The naturopath was very helpful in breaking down the items that were of concern in my body. She performed food allergy tests, hormone level tests, organ function tests, and it was able to tell me what bacteria's, viruses, and molds were in my body. It was like my own personal bioinformatics on my health. She than used these reports to provide what supplements/herbs to take and at what dosages. We set up a regimen and at first I had a lot of detox sickness from the die-off taking place in my body, so we had to make some adjustments along the way to make sure my body could keep up with the detoxing, but as I went along it got better.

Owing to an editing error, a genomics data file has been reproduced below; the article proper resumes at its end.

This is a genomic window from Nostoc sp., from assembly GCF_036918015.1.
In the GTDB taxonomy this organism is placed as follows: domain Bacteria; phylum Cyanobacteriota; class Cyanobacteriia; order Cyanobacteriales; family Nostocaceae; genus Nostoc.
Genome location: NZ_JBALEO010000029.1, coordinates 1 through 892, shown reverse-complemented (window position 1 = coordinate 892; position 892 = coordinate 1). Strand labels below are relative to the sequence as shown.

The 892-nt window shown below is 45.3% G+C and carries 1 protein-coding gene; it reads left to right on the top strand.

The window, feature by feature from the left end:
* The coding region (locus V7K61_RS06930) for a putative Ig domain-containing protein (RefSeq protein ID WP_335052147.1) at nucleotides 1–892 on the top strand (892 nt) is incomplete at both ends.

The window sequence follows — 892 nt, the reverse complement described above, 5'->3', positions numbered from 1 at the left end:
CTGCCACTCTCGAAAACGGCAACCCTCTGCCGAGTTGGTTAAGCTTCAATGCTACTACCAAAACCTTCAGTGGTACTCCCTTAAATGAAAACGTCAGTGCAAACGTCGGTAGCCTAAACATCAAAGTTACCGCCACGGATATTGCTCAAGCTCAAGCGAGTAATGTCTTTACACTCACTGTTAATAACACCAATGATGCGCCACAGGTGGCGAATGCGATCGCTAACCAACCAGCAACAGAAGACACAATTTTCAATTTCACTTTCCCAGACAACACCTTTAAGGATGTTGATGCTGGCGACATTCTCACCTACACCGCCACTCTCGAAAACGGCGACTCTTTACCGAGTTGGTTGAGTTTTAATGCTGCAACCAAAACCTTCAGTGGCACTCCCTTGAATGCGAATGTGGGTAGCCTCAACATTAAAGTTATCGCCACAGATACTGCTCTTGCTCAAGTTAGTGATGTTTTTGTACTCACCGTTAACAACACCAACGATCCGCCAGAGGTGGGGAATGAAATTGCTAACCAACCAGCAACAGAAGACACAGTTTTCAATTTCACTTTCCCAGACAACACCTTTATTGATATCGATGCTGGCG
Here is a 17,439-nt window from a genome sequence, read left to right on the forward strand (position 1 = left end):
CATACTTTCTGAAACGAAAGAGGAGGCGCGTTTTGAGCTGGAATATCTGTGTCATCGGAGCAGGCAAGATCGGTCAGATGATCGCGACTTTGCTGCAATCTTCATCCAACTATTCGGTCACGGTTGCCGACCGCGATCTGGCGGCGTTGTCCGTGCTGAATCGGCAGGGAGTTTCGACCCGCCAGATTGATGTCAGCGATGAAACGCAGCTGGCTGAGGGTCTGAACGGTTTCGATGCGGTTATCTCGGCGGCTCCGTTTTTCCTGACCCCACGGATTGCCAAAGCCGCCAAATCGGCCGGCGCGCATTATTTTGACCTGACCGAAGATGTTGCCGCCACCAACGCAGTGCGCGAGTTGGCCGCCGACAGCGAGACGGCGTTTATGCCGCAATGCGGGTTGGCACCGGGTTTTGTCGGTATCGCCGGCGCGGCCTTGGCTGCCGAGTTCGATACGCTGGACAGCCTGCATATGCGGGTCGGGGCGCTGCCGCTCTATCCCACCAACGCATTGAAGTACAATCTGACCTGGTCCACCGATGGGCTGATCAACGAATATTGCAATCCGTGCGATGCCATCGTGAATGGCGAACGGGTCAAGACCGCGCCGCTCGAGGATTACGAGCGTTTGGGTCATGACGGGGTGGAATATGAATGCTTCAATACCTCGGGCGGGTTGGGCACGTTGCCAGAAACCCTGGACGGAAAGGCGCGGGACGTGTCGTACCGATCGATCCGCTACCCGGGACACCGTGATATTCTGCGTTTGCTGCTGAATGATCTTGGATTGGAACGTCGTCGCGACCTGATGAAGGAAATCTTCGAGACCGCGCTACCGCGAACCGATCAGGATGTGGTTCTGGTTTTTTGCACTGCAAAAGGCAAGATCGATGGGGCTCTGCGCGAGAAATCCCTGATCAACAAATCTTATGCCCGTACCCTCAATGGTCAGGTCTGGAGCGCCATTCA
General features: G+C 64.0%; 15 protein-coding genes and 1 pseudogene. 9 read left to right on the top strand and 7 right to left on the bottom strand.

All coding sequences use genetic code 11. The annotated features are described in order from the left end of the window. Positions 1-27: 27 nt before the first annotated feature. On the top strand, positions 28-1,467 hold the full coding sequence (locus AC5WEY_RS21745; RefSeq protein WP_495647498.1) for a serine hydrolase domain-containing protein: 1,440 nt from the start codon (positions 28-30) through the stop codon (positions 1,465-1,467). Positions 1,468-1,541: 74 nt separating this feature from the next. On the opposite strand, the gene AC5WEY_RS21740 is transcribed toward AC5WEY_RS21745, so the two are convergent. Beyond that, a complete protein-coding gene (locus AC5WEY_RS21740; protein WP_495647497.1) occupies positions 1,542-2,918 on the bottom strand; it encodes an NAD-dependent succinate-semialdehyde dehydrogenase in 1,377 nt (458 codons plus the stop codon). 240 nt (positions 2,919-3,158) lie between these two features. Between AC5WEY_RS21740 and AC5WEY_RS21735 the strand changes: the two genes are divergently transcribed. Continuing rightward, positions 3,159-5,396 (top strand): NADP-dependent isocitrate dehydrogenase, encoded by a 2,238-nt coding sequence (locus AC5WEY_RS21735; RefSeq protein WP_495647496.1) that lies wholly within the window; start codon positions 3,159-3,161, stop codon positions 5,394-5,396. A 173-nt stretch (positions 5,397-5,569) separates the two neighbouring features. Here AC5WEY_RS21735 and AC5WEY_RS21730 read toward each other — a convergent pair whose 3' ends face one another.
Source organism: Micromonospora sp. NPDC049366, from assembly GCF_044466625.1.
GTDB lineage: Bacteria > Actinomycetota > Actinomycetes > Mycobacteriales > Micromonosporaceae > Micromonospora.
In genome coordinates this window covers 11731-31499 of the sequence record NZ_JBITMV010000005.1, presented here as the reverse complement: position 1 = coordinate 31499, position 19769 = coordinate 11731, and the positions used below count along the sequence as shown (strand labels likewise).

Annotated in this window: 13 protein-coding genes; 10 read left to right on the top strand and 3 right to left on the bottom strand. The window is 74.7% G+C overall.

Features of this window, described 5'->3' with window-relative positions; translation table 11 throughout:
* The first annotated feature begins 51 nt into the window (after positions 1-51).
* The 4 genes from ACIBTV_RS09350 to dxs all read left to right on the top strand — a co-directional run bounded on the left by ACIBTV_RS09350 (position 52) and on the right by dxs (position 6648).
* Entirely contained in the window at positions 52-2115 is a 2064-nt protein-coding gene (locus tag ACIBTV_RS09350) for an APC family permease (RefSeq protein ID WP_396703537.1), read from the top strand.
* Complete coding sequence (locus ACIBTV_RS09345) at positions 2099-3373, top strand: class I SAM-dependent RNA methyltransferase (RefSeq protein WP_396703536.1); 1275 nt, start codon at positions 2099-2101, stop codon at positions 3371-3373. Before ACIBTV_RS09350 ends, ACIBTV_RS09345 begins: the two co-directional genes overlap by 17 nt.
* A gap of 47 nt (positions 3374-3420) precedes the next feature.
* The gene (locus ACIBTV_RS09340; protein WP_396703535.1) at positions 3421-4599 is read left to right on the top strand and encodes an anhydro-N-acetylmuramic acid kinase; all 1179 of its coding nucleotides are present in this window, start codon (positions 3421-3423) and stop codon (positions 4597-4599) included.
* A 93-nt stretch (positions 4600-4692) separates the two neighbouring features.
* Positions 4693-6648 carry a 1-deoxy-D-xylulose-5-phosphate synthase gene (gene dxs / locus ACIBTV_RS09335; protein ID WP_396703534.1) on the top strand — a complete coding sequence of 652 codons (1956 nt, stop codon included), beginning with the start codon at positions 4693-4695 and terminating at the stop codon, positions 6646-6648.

This Bioinformation and all the knowledge I gained from the books I read started to make me aware of the things that were making my body not feel so great. I started listening to my body and how it reacted to certain foods, chemicals, and treatments. I became Aware, which is the first step they say. I began making some lifestyle changes. The first thing I did was I started writing a food journal to identify what foods could be the problem. The next thing I did was to avoid the foods that my body had built up antibodies to which basically were gluten, sugar, & dairy. The three staples that are in overabundance in most of the processed and packaged food items at the grocery store that we as Westerners consume daily, which would make sense since I grew up eating these foods. So, I removed processed foods from my diet and started replacing them with more organic fruits and vegetables. Believe me, my mother wouldn't believe me that I eat all the fruits and vegetables that I do today since I was a very picky eater growing up, but your taste buds change as you get older, so don't be afraid to try new things! I found so many foods I never use to like that I now LOVE! The cheapest and easiest way to incorporate this change is to find a coop farm to join, farmers markets, buy in bulk or grow your own. To find a local Coop click here.